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Ook-decoder reads On-Off Keying radio data commonly used in the 433MHz ISM bands using a software defined radio (SDR).

Status - alpha

ON HOLD: My test rig is 500 miles away and unreachable during winter months. The transmitter has failed, so no more development until the spring thaw comes and I can get a human out there.

I'm just filling this repository now, you probably don't want to use it yet.


$ make
$ make install


On-Off-Keying (OOK) is a simple radio modulation scheme where the carrier is pulsed on and off to encode data. Morse code is a well known historical example. In modern times OOK is commonly used in the Industrial, Scientific, and Medical (ISM) radio bands (433MHz, 900MHz, and others) by simple telemetry devices like weather stations, remote thermometers, alarm systems, and other remote sensors.

Modern OOK in ISM

These devices are generally cobbled together by embedded system electrical engineers who didn't study advanced encoding techniques, believe in simplicity, and are using the smallest, cheapest microcontroller possible. Typically short pulses and long pulses are used to encode ones and zeros in an arbitrary polarity. Sometimes distance between the pulses carries the data, or carries bits of its own. Generally there are one or more start pulses to let the receiver's automatic gain control (AGC) sort itself out before the data comes rolling in.

It seems unlikely to imagine a general solution to decode all of the protocols imagined by the engineers, to that end, this software is split into two layers.

Structure of ook-decoder

architecture diagram

ookd receives and analyzes the RF data looking for bursts of pulses. When it finds a pulse burst it multicasts the pulses to an arbitrary number of listens. ookd doesn't know anything about any specific protocol. Most of the computation takes place in ookd. In a typical environment ookd will receive and perform computation on 2MB/s and pass on less than 100B/s. You should not need to alter ookd to support a new device.

Decoding processes receive the multicast pulse bursts and attempt to decode them. For development simplicity it is envisioned that each type of device will have its own decoder process. A typical decoder would look at the length of the pulse stream, the length of individual pulses, and the plausibility of the data to decide if it has received a valid message from a device it understands. It can then take whatever action it wishes.

ookdump is a client which characterizes and dumps received bursts. You will find it useful for understanding your device's protocol and if you are lucky how to set the parameters to an already existing function to convert your pulse stream into an array of bytes.

wh1080 decodes weather information from Fine Offset wh1080/wh1081 based weather stations. These are sold under many brand names. Mine is an Ambient Weather. If you get a burst or two of 88 pulses every 45 seconds, you are probably a wh1080. This saves a json file with the current observations and also writes periodic files of accumulated data.

??? Add the LaCrosse reader here.

nexa decodes ON/OFF signals for Nexa wireless units ( of the smart home. This outputs the transmitter code to stdout and can also send statistics to StatsD server.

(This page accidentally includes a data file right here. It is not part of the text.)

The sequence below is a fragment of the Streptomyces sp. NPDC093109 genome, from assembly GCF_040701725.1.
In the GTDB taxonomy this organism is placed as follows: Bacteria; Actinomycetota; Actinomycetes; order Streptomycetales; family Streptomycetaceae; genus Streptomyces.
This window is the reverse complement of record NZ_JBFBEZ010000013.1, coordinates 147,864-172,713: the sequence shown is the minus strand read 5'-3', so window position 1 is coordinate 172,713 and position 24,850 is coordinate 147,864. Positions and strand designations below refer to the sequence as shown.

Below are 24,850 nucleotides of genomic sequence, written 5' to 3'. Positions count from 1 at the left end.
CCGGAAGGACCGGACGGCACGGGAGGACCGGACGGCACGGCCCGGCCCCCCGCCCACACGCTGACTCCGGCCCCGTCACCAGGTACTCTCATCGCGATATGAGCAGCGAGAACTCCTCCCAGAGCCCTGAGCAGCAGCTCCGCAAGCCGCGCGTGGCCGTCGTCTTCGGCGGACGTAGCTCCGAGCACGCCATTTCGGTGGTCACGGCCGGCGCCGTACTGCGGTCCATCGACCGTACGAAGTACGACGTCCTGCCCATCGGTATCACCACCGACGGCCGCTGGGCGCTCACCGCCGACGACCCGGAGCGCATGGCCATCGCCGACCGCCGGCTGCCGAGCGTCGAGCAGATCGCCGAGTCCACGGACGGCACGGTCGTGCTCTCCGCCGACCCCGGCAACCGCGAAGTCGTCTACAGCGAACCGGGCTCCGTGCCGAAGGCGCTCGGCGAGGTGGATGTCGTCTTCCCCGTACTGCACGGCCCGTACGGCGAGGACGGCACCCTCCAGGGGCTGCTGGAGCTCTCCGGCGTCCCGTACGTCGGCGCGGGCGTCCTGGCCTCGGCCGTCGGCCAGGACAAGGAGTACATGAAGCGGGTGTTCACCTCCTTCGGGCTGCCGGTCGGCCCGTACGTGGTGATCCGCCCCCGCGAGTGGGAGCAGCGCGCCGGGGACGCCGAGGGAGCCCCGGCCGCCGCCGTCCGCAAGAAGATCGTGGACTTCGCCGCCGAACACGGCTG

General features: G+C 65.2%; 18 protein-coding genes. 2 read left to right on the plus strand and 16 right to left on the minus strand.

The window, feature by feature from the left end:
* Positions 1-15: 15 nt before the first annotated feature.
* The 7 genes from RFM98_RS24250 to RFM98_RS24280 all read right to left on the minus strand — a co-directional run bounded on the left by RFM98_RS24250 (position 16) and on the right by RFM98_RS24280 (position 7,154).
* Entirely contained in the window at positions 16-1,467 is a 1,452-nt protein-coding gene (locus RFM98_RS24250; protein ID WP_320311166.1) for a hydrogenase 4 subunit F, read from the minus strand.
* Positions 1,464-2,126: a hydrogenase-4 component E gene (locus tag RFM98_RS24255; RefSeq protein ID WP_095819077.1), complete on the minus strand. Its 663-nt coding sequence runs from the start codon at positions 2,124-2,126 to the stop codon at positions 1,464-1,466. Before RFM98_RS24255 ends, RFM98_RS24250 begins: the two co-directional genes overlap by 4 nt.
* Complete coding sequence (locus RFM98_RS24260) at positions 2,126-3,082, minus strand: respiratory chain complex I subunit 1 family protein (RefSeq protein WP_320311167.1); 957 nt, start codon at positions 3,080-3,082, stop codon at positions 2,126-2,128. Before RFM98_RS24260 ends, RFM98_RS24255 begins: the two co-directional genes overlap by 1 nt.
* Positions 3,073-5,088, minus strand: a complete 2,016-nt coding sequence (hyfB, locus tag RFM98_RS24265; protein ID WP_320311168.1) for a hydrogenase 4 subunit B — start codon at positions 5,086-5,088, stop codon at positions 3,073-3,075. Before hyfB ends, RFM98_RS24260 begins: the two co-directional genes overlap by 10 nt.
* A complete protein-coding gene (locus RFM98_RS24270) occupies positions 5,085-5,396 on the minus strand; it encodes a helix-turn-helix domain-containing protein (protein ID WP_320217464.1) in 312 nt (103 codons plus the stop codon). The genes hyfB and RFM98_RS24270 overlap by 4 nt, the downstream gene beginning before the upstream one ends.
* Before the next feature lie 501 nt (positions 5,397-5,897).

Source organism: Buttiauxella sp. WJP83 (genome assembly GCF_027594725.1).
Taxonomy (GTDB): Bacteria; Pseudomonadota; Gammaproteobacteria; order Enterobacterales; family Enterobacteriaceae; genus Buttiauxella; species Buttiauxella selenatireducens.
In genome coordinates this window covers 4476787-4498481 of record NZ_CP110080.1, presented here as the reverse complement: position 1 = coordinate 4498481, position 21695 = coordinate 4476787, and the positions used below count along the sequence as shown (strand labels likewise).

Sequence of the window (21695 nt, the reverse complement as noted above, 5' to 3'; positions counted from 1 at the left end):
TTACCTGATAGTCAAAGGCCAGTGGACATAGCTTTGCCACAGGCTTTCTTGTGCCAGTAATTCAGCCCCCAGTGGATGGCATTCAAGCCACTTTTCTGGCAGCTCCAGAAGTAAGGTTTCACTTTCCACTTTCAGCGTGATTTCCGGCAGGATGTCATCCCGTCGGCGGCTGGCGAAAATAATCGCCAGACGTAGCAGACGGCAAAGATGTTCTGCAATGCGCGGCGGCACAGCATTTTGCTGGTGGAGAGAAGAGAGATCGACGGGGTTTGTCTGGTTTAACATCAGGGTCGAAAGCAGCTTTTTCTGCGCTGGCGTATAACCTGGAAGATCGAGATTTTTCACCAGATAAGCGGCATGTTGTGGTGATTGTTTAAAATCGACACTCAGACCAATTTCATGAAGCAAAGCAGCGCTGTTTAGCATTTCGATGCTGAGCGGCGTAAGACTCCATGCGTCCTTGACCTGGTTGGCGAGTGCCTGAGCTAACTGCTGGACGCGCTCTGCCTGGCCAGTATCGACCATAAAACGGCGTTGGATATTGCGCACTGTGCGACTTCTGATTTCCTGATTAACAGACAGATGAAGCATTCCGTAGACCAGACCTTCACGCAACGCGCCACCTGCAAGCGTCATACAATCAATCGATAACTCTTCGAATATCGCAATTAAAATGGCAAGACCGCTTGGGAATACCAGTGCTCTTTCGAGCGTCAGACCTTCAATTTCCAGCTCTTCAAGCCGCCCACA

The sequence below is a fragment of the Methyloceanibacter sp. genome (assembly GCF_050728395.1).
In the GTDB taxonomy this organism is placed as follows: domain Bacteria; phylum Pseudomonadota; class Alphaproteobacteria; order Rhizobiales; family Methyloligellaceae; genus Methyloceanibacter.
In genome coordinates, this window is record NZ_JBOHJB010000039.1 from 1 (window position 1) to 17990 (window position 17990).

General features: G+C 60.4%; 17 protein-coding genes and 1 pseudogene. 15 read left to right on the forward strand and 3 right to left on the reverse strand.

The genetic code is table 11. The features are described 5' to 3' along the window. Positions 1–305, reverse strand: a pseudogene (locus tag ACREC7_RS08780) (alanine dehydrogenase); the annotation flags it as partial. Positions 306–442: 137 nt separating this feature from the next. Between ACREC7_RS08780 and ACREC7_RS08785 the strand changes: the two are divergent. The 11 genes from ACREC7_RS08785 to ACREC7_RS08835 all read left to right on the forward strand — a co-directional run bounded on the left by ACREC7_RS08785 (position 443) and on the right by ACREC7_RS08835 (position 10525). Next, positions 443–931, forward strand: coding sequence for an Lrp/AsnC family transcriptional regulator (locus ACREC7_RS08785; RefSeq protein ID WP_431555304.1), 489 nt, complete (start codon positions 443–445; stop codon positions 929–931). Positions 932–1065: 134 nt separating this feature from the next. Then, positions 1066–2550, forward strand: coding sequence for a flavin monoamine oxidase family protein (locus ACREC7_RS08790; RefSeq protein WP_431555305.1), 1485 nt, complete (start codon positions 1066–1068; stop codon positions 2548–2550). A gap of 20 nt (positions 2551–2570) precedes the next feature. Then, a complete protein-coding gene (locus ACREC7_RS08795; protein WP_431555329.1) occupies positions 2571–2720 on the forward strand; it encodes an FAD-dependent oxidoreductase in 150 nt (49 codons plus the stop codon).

The rtl-sdr library and the ook library itself are linked statically to avoid build complexity.


Unix-like OS

I build and test on Linux and Mac OS X. Others probably work. If you feel you must send me a Windows patch, make it very clean.


rtl-sdr uses the software defined radio in common USB TV receivers to capture raw RF data and deliver it to your process. Although I have licensed my code freely, this rtl-sdr is GPL2 and propagates its GPL2 requirements to my code if you distribute a binary. If that is a problem for you, then write your own rtl-sdr replacement.

If you would rather use a hardware 433MHz receiver you could dispense with the SDR section and multicast pulse data directly from your receiver's data line. All of the decoders would still work.

C99 compiler

Either gcc or clang works fine. It also needs to support the non-standard ({ }) statement expression extension. (That see's limited use and you could patch around it easily if you need to.) Just be happy I refrained from using blocks in clang for the sake of gcc users.



On an original BeagleBone at 250ksps ookd will consume about 30% of the CPU. This is almost entirely because I am doing floating point math and I suspect it is all soft float because of my Debian variant. The clang code is faster than the gcc code with the compilers in Debian Wheezy.

In general, ookd matters for performance, but the clients don't. The data reduction between the two is just too large for the clients to matter.


You can record a raw IQ data stream using something like...

rtl_sdr -f 433900000 -s 250000 -n 25000000 /tmp/

... and then play that back into ookd at high speed using the -r flag.

Building on Mac OS X

You will need the rtl-sdr library to build. You can install this with:

$ brew install librtlsdr

If you have to build rtl-sdr, you will need to install a bunch of utilities. I made it build with:

$ sudo chmod 2775 /usr/local/include
$ brew install cmake
$ brew install pkgconfig
$ brew install libusb
$ mkdir build
$ cd build
$ cmake ..
$ make
$ make install


rtl-433 was helpful for getting started. It provides a great deal of analysis of the 433MHz signals.


Ook-decoder reads On-Off Keying radio data commonly used in the 433MHz ISM bands using a software defined radio (SDR).




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